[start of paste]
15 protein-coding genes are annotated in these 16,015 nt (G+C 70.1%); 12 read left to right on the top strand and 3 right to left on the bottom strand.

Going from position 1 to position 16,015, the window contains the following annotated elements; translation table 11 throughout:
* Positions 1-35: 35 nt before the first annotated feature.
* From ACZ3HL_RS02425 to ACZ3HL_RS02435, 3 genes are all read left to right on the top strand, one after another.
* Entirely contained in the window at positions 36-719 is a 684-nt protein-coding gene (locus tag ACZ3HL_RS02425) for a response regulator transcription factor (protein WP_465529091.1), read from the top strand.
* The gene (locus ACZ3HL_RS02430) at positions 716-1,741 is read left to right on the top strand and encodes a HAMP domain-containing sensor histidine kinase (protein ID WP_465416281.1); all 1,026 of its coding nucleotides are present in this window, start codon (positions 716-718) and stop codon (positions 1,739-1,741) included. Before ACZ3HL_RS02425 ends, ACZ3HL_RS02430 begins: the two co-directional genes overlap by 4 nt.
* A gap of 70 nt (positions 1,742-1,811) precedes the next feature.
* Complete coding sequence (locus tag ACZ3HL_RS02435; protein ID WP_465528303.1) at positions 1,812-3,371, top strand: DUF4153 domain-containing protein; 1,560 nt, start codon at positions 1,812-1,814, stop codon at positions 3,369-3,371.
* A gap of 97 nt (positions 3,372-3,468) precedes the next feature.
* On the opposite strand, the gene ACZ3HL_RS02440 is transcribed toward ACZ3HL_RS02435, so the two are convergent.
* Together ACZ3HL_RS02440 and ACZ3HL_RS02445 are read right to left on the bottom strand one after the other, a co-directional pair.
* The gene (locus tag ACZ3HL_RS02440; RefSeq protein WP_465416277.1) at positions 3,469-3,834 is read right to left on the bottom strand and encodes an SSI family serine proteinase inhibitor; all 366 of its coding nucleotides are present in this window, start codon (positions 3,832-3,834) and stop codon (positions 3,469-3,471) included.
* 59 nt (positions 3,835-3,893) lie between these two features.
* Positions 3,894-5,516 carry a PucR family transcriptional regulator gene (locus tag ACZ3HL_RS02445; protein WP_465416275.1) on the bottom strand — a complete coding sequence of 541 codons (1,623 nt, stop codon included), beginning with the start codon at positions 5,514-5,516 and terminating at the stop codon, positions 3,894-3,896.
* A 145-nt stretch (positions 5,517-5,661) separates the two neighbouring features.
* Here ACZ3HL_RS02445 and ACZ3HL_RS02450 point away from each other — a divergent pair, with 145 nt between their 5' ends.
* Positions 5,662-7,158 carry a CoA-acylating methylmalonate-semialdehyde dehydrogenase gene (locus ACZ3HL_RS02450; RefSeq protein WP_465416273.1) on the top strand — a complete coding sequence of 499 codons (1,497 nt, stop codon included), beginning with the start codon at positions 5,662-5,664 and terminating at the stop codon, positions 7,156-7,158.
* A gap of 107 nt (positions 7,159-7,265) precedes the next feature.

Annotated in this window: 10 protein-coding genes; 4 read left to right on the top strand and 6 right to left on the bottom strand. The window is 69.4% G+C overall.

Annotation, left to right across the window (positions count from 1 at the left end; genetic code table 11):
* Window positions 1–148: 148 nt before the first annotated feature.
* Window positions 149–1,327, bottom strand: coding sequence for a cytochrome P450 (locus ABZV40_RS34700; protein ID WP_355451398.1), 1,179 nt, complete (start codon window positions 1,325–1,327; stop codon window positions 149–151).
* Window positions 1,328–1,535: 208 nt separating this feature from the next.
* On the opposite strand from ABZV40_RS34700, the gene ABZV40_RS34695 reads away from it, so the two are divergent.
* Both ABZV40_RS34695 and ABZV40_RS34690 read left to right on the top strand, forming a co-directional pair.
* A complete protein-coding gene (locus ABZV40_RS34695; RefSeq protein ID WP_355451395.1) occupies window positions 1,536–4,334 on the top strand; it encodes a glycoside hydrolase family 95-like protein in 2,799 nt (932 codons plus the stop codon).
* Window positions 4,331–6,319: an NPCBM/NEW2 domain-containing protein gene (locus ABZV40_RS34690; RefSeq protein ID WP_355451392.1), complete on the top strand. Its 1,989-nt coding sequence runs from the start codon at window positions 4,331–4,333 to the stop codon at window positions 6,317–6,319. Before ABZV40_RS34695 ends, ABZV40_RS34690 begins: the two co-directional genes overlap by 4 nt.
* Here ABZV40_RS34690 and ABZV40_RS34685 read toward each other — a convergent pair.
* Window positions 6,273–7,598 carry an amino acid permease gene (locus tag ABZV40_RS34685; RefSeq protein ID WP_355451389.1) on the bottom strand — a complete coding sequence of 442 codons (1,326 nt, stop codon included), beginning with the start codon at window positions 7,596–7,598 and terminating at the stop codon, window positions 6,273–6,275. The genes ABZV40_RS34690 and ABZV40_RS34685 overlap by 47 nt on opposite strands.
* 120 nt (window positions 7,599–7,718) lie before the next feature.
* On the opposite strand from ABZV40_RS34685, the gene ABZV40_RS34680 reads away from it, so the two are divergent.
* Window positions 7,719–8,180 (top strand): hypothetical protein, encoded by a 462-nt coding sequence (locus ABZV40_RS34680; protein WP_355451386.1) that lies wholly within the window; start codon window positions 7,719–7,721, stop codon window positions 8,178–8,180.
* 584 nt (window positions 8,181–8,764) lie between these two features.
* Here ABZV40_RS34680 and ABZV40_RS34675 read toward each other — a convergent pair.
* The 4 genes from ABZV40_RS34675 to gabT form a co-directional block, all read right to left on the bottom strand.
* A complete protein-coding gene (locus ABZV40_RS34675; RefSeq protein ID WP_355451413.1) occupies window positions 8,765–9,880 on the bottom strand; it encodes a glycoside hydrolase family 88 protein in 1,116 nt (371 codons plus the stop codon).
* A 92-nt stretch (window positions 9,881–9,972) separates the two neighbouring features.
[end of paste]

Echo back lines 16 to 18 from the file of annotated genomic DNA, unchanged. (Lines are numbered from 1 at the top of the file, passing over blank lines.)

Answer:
* Here ACZ3HL_RS02445 and ACZ3HL_RS02450 point away from each other — a divergent pair, with 145 nt between their 5' ends.
* Positions 5,662-7,158 carry a CoA-acylating methylmalonate-semialdehyde dehydrogenase gene (locus ACZ3HL_RS02450; RefSeq protein WP_465416273.1) on the top strand — a complete coding sequence of 499 codons (1,497 nt, stop codon included), beginning with the start codon at positions 5,662-5,664 and terminating at the stop codon, positions 7,156-7,158.
* A gap of 107 nt (positions 7,159-7,265) precedes the next feature.